The Kapoor connection

After a while, I left Bombay for Mussoorie and opened a studio there. One day Raj Kapoor’s assistant Prakash Arora came over and told me Kapoor wanted me to shoot some stills for his next film. Arora had a two-bedroom flat in Bandra. I took one of the rooms on rent and brought my mother along.

How I eventually landed the job is interesting. After looking at his stills that I had shot, Kapoor turned around and asked me if that was how all the stills had turned out? I told him I had shot, edited and printed them all myself. He was impressed and gave me the job. I was earning around ₹ 10,000 at that time, which was a lot in those days, so I decided to buy a high-end camera.

I shot stills for films such as Aah, Boot Polish, Shree Chaar Sau Bees and Ab Dilli Door Nahi. After Ab Dilli Door Nahi, Kapoor’s cinematographer Achrekar asked me if I worked outside Bombay. While not denying it, I asked him in return about his work outside Bombay. He said his was a different case. I told him that if he wants to send me a red letter, I will serve him one instead—and I was out.

Delving into documentaries

After a few days, my aunt told me about an opportunity to make a film on a sugar mill for ₹ 10,000. I got ₹ 2,000 as advance and bought myself a camera for ₹ 1,700. I even lent my voice to the film. Documentary filmmaking was the ‘in thing’ those days because of Films Division. I made about 100 films, both long and short, of which about 50 ran in cinemas. Once industrialist-politician G D Birla got a special request from late prime minister Indira Gandhi to have a film made on students. Gandhi loved the concept of my film, Fifth Sense, and asked me to give it to Films Division for screening.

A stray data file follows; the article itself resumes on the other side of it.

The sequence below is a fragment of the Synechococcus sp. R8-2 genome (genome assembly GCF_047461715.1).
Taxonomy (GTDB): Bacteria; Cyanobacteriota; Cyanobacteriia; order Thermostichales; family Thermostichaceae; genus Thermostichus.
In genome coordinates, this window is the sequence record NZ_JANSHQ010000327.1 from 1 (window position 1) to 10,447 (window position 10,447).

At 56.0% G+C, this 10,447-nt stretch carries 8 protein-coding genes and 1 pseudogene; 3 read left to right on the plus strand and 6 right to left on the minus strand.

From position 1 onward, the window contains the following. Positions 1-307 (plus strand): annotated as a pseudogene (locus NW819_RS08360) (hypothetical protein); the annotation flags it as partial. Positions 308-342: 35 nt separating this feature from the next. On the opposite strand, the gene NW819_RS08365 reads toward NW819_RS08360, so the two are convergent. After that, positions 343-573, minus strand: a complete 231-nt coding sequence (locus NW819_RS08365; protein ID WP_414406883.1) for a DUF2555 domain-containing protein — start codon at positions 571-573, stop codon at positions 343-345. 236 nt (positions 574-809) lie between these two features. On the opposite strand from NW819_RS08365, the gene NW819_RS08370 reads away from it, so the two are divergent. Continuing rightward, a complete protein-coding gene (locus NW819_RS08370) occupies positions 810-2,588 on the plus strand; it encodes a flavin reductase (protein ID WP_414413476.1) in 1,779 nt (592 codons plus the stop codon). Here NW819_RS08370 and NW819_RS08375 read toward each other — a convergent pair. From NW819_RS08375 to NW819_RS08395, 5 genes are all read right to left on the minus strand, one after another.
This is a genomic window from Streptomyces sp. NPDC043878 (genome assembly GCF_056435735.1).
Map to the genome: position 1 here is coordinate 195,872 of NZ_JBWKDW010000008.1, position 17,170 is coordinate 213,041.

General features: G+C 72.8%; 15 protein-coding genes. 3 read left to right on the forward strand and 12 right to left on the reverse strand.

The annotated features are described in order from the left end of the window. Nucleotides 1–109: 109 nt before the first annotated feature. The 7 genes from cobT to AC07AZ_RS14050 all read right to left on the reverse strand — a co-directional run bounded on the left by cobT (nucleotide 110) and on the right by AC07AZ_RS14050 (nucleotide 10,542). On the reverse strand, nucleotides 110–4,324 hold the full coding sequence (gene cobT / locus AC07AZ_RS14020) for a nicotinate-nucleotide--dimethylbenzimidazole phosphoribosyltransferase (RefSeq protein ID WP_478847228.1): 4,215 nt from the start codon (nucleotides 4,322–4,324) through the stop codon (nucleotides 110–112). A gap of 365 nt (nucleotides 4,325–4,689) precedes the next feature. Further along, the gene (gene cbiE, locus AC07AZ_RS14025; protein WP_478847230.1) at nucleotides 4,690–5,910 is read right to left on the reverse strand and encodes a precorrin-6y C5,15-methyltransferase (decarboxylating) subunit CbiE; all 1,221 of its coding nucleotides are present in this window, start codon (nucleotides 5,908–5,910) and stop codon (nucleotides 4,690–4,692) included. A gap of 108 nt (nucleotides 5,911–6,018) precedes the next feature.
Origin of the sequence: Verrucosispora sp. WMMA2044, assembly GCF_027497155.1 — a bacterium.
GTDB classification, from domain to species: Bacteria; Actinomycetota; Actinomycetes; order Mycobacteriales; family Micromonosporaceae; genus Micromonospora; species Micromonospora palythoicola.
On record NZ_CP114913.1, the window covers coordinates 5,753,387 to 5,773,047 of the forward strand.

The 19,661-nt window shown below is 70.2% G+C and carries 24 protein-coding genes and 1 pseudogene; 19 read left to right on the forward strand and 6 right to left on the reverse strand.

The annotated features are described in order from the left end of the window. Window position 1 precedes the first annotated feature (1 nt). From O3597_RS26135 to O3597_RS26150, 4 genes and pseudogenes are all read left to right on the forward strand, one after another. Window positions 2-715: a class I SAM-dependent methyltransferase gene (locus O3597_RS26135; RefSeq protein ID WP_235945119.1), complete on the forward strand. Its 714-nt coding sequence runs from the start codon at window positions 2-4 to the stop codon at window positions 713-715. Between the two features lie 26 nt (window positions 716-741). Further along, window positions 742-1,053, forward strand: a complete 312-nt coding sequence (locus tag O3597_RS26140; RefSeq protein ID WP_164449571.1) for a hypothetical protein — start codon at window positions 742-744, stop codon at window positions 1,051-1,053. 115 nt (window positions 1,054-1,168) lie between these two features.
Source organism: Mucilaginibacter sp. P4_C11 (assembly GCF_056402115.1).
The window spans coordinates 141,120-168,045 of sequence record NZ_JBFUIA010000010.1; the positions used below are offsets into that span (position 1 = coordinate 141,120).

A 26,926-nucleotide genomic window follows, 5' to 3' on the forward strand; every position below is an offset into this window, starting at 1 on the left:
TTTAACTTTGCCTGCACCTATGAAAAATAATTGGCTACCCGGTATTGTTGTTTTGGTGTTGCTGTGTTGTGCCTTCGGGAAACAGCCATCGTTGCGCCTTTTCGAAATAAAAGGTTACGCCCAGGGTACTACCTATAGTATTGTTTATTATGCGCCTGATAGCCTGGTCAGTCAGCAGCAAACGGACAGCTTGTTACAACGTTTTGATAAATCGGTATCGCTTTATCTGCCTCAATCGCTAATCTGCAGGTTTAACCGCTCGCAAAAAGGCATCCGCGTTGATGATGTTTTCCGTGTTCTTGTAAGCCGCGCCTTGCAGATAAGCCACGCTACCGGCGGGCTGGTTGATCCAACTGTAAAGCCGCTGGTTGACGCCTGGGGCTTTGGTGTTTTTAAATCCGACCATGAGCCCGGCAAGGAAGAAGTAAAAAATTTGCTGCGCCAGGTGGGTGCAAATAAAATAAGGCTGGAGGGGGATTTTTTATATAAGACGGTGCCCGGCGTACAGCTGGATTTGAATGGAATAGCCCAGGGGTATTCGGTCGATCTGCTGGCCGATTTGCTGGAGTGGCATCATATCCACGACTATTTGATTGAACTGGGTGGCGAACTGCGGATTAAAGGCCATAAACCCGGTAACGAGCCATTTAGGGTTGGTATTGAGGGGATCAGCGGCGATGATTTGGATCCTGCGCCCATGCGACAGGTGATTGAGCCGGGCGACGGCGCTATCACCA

In a country such as India, documentary films work well as they help bring out the richness of our culture. Earlier, cinemas used to pay Films Division for showing these films. It’s indeed sad that they don’t show documentaries in cinemas these days. Today, cinema tickets are expensive and what the audience gets in return is unrealistic and unbelievable fare.

Wildlife films

I’ve always enjoyed shooting wildlife films. I have never used stock shots in any of my films. Once I waited for four days to get the shot of a lion! I remember I was sleeping in the wild, when my son woke me up and said there was a lion right next to my camera. I found it roaring at the camera. Though the sound was picked up, the lion moved away and I was unable to get a complete shot. Fortunately, I managed to get the shot when he came back to drink water.

Films are a hit or miss business; sometimes they set the box office on fire, sometimes they flop. On the other hand, documentaries promise a steady income and lifestyle. Moreover, the bravery of a documentary filmmaker to persist in difficult situations is remarkable.

Silver years

I am ageing, have joint pains and can’t run around sets with my camera. Earlier, I have wielded the camera for Hearst Metro news, EBC news and ITN, running around, shooting all day long. When it comes to health, I feel self-appreciation and simple living work best. I have always enjoyed eating home-cooked food.

Work all the way

Retirement is a personal choice. To date, I don’t say I am retired, and look to work as much as I can. As age is catching up, I’m looking for someone who can help me finish my pending films. I have never lost the willingness to work, and will retire only when I feel like I can’t do it anymore. Till then it’s lage raho Munna bhai!

Photo: Mehek Seth
Featured in Harmony — Celebrate Age Magazine
December 2018